Troy Clarke, chief executive of Navistar Inc., speaks about regulating driverless vehicles during a Senate Commerce, Science, and Transportation Committee in Washington, D.C., on Wednesday, Sept. 13, 2017. (Andrew Harrer/Bloomberg News )

At a time when the majority of Americans say they have trepidation about driverless cars, the Senate Commerce Committee on Wednesday grappled with the prospect of driverless trucks.

At issue is whether to include trucks in a Senate bill that otherwise deals with regulations and guidance for driverless cars.

The trucking industry says it needs 50,000 truck drivers right now and will need an estimated 960,000 drivers in the next 10 years, so the prospect of trucks that drive themselves might seem like an easy solution.

Not so.

“The prospect of self-driving trucks raises a very different set of issues from self-driving cars,” Sen. Gary Peters (D-Mich.) said. Stakeholders, he said, have “serious concerns with including self-driving trucks in this bill without a much more robust discussion and evaluation of the impact. “I am of the mind that highly-automated trucks are not right for inclusion in this bill,” Peters said.

Deborah Hersman, president and chief executive of the National Safety Council, speaks Wednesday during a Senate Commerce, Science, and Transportation Committee hearing in Washington, D.C. (Andrew Harrer/Bloomberg News )

While Teamsters union general secretary Ken Hall raised the prospect terrorists might convert driverless trucks into attack vehicles, as they did using drivers in Nice and Barcelona, four others who testified before the committee said rules for trucks that might someday become driverless should proceed apace with those for cars. Committee Chairman Sen. John Thune (R-S.D.) appeared to agree. “I would argue that it doesn’t make sense to have two safety standards out there, one for trucks and one for cars,” Thune said.

Chris Spear, president of the American Trucking Associations, said fully-driverless trucks won’t arrive for decades.

Instead, driver assisted technology will become more prevalent in highway operations, but not on city streets.

“We think the driver’s still going to be in the seat,” Spear said. “Drivers are going to play an integral part in the cityscape, [with] pick ups and deliveries. The world of the automated vehicle still will have a key role for drivers.”

He said the industry has been working with regulators and federal security agencies to avoid the terrorist hacking threat Hall envisioned.

Troy Clarke, president of truck manufacturer Navistar, said potential hacking is an immediate problem for the trucking industry since he estimated 40 percent of trucks on the road are connected via computer to outside sources.

“The recognition of this has energized our industry to work together like few things that I have seen,” Clarke said. “We will not go to market or test without proper safeguards.”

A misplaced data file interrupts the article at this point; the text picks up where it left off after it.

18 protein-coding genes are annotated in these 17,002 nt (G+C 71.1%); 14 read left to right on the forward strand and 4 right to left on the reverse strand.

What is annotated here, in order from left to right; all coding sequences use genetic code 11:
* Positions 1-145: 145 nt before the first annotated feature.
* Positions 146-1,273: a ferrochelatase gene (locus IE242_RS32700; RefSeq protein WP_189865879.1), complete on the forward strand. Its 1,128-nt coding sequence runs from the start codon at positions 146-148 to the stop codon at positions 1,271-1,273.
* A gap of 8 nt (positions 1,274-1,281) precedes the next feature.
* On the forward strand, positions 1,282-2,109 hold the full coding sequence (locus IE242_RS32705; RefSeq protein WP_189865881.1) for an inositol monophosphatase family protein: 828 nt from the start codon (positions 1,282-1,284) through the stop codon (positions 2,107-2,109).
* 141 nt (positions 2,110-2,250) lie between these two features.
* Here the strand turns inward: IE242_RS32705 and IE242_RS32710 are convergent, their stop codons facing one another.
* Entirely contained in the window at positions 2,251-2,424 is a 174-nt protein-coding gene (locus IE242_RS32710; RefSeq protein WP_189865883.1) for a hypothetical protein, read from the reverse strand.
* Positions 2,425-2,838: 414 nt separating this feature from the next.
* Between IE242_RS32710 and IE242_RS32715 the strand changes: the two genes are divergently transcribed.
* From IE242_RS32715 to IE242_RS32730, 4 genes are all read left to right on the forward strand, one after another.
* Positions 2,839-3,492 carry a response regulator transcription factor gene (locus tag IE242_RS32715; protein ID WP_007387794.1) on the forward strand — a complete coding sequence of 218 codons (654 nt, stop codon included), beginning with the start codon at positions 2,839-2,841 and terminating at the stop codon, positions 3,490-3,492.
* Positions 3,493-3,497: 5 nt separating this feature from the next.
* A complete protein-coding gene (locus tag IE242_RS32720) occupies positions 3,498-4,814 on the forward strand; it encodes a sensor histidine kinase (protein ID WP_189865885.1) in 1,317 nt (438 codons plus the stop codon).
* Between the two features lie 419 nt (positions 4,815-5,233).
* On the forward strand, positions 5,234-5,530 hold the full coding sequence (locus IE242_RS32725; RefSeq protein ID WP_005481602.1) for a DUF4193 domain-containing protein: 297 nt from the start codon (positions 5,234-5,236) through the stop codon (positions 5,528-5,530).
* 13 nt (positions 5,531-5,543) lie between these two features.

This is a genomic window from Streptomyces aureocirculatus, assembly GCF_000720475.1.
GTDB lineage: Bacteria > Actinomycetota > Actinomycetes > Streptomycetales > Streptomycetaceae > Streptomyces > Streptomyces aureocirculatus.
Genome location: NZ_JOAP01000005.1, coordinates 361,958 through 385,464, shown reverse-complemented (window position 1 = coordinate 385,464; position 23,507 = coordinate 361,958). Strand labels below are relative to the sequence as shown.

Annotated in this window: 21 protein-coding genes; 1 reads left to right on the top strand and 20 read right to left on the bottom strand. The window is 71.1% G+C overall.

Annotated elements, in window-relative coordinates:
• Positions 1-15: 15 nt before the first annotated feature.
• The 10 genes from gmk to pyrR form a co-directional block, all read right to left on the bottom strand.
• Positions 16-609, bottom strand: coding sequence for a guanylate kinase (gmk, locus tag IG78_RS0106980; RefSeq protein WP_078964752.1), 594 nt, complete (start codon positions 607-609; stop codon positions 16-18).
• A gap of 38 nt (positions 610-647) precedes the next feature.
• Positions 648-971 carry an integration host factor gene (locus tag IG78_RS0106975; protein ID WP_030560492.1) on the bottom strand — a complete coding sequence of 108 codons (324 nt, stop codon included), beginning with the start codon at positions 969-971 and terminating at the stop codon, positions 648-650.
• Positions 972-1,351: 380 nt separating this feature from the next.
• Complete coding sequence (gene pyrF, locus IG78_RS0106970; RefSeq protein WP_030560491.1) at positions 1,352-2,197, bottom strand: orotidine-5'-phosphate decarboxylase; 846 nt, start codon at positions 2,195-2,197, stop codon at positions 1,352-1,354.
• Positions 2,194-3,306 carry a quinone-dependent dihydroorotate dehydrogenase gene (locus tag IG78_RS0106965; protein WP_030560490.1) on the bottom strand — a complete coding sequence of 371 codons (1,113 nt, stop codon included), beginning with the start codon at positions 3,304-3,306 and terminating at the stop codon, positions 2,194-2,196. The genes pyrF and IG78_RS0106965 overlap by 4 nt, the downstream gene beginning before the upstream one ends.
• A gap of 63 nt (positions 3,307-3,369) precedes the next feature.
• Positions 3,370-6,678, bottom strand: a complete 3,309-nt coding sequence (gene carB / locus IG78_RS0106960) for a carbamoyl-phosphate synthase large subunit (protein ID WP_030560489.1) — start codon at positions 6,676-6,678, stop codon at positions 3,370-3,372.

Deborah A.P. Hersman, president of the National Safety Council and former chairman of the National Transportation Safety Board, supports inclusion of trucking in the committee bill.

“ We need one level of safety for everyone who is on the highways,” she said.

Dealing with trucks can be intimidating. The prospect they one day will be driving themselves is enough to give most people pause. Just the thought of autonomous cars is causing more people misgivings, surveys have shown, but autonomous trucks?

The overall advent of autonomous technology suffers from two problems in the public perception: the conceit of most people that their driving skills are better than average, and their fear of giving control to a computer.

Hersman countered that perception with the oft-mentioned statistic that 94 percent of crashes are caused by human error, and gave assurance the advanced driver assistance systems (ADAS) that eventually will lead to fully-autonomous cars and trucks will greatly reduce the estimated 40,000 traffic fatalities last year.

“With proper testing and control, this is the game changer,” said Hersman, who holds a commercial trucking license.

She said trucks make up 4 percent of the vehicles on the roadways, but are involved in 11 percent of fatal crashes that kill more than 4,000 people each year. Trucks are three times more likely to cause a fatal crash by plowing into the rear of another vehicle, often a car driven by someone who switches into the truck's lane without awareness of the distance it takes for a loaded truck to brake.

Hersman told the committee requiring ADAS systems like forward collision warning and automatic braking could prevent thousands of deaths and injuries each year.

Despite the assurances of Spears, both Peters and Hall said they remained concerned about whether driverless trucks would imperial the 3.5 million truck drivers. That drew a response from Sen. Edward J. Markey (D-Mass.)

"When they invented the talkies, all the piano players in the silent movie theaters all lost their jobs," Markey said. "Time moves on."